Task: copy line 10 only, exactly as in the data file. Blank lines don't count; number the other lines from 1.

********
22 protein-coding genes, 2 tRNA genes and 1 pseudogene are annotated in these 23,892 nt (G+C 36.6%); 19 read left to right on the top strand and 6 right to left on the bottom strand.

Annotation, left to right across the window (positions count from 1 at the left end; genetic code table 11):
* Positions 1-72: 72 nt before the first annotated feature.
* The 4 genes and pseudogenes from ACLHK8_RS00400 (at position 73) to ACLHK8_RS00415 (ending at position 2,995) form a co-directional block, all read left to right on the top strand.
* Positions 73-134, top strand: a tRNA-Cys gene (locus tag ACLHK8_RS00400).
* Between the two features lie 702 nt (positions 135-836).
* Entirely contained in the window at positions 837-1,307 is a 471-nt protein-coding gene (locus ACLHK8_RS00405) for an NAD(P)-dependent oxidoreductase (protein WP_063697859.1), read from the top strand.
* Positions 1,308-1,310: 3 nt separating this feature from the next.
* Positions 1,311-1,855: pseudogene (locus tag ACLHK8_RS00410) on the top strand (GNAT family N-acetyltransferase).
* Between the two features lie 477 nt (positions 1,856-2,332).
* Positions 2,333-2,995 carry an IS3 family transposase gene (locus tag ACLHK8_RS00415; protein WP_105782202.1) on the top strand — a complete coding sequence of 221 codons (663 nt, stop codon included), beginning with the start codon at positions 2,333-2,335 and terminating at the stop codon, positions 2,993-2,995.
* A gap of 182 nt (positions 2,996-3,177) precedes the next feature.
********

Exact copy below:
* Between the two features lie 477 nt (positions 1,856-2,332).